“I produced, wrote and played everything myself on my first two albums and I did that because I’m not a very open and inclusive person. I’m getting better, but I know my instincts. I love being in the studio, I love making music, I’m not the greatest communicator, I’m not good at articulating what I want. So I did it myself, just because that was the easier thing. I am self-aware enough to know that you always hit a point where you can’t achieve anything more by yourself. From there, either you accept that it’s going to be that way and it’s the law of diminishing returns, or you give up aspects of control to other people.”
And you chose the latter…
“I started on my third album. I did a lot with a Canadian producer called 1985, he was brilliant, he works a lot with Drake and he taught me a lot. Those sessions showed me that the egotistical part of myself wasn’t as tricky as I thought it was. He showed me that I could fight with him back and forth, but I accepted that he had the wisdom and I could learn from him. Then working with other people started to become exciting. On this album, it was my first time working with a major label and they were very trusting in my process. They let me do whatever I wanted.”
“Because I’ve been so self-sufficient in my career, they knew I wasn’t going to be frivolous and that I’d really get the most out of a session. That was how I got to work with Paul Epworth. Paul’s been on my list since I’ve been in school, I’ve been a fan since his days of working with Bloc Party. When I heard he was a fan of mine and understood my music, that became a real goal. Who better to learn from?”
His studio is The Church, which sounds like an audiophile’s dream…
“It’s in Crouch Hill and it’s such a great place, really inspiring. Paul works the way I work, running from instrument to instrument, letting it all come out. You get on the computer and then you fix it later, you work while you’re excited. I loved that, and, given Paul’s CV, which is Grammy after Grammy and the biggest albums of all time, he still loves getting in a room to create something and that’s what I love."
"I can’t deal with people who get in a room and spend the whole time posturing and talk to you as if there’s a camera constantly on them. Lil Silva, Epworth, Patrick Wimberley, all the people I’ve worked with, their vibe is put on overall, get in a room and make things. None of them sit around and talk about how great they are and get somewhere average.”
Do you ever worry that having a range of collaborators will lead to a disparate album? It doesn’t matter if you’re just chasing hits, but albums generally have a thread that ties them up…
“I’ve never longed for cohesion. My brain doesn’t want it and has never craved it. I wouldn’t say I find the idea tedious, I love some albums that are a real mood piece from start to finish, but generally, the way I listen to music is very chaotic. I hate the term post-genre, but it suits me. I’ve never cared how things sound next to each other, only how they make me feel. I’ve always been trying to be confident enough to commit to each song and make them an island.”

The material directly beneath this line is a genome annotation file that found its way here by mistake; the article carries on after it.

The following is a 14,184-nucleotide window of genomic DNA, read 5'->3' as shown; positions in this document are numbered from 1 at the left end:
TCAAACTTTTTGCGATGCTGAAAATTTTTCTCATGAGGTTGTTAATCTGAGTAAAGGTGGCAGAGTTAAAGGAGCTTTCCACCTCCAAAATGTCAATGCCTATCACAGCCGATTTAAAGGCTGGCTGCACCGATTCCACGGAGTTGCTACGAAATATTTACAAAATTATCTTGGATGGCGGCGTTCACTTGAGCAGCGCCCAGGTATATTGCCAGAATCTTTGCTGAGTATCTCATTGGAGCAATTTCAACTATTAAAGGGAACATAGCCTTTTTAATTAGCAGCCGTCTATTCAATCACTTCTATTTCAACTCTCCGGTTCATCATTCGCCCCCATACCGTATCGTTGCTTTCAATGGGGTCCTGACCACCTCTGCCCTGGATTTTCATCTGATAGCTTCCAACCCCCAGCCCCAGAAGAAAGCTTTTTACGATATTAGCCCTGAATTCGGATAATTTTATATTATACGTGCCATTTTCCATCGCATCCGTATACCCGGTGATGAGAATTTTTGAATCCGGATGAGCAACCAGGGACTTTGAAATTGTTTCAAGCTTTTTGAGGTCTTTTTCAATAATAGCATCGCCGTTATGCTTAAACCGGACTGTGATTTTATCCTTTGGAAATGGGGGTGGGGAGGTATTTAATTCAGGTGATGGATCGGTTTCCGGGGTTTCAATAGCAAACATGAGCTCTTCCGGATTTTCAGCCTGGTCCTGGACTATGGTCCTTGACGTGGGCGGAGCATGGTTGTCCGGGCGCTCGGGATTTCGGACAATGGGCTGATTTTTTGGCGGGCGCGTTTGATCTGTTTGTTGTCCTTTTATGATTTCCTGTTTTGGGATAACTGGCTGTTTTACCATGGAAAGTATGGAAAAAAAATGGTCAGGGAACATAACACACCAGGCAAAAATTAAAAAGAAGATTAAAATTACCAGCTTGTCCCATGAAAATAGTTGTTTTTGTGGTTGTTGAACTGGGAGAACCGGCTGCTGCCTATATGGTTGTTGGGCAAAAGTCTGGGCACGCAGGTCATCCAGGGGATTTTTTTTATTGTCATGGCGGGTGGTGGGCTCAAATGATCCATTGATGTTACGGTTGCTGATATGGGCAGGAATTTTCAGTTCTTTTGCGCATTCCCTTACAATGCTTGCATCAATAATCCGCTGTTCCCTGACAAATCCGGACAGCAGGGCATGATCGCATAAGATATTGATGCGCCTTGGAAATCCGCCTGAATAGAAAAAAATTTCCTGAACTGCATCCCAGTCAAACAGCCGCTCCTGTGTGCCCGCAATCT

“I’ve spent my career in this grey area, I’m not a ‘look at me’ type of person, I want the music to do the talking, I don’t care about how a song makes you feel in isolation. The unifier on an album is me. I’m the conduit for the songs. People tell me they like the way my second album makes them feel and how the album moves. All I hear when I go back to that album is that I wish I’d picked a version of some of the songs that were weirder and more out of step, I feel like my thinking was too reductive and I was trying to make something that was closer to the traditional idea of an album. I should have been braver.”
So the way modern music listening has evolved hasn’t upset you at all…
“When I was a kid and I was putting my songs on MySpace, you had to pick three or four genres, otherwise you couldn’t put your songs up. It was exhausting. I’d go from Fiona Apple to Slipknot to N.E.R.D to Donny Hathaway on the same burned CD in my car on the way to school. I love going from utter happiness to extreme sadness from one song to the next. That’s how I like music to exist.”
Things feel limitless now, Kanye West can make a 27-track album, but a lot of musicians are still quite fetishistic about the album. Maybe it’s because it’s a comfort set of parameters…
“I totally get it. There is something wonderful about packaging up a body of work, something with a consistent energy, it just doesn’t have to be a sonic consistency. This album has a total lyrical consistency, but sonically they’re just allowed to be whatever they want. There’s a balance, I’m equally committed to people who come to me for one song a day and those who want a whole record. You can’t be cynical. In the modern world, there’s a notion of packaging albums up with loads of tracks, just to push streaming numbers. But I don’t want to give up the notion of a body of work.”